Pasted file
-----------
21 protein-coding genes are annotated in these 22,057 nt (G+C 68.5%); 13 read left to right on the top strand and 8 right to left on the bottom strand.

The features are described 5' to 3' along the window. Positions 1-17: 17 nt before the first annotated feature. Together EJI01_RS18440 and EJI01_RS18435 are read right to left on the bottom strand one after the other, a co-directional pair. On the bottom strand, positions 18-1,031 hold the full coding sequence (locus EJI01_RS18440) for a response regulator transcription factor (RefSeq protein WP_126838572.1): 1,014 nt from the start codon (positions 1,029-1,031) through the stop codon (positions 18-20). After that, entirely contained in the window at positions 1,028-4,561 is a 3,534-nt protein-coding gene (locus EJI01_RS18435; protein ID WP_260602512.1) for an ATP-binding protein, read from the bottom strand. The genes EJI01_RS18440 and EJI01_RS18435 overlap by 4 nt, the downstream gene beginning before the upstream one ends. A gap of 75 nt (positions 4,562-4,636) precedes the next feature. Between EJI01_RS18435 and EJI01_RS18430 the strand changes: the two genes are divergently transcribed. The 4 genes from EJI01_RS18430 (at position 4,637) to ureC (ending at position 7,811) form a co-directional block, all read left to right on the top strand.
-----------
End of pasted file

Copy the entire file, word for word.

21 protein-coding genes are annotated in these 22,057 nt (G+C 68.5%); 13 read left to right on the top strand and 8 right to left on the bottom strand.

The features are described 5' to 3' along the window. Positions 1-17: 17 nt before the first annotated feature. Together EJI01_RS18440 and EJI01_RS18435 are read right to left on the bottom strand one after the other, a co-directional pair. On the bottom strand, positions 18-1,031 hold the full coding sequence (locus EJI01_RS18440) for a response regulator transcription factor (RefSeq protein WP_126838572.1): 1,014 nt from the start codon (positions 1,029-1,031) through the stop codon (positions 18-20). After that, entirely contained in the window at positions 1,028-4,561 is a 3,534-nt protein-coding gene (locus EJI01_RS18435; protein ID WP_260602512.1) for an ATP-binding protein, read from the bottom strand. The genes EJI01_RS18440 and EJI01_RS18435 overlap by 4 nt, the downstream gene beginning before the upstream one ends. A gap of 75 nt (positions 4,562-4,636) precedes the next feature. Between EJI01_RS18435 and EJI01_RS18430 the strand changes: the two genes are divergently transcribed. The 4 genes from EJI01_RS18430 (at position 4,637) to ureC (ending at position 7,811) form a co-directional block, all read left to right on the top strand.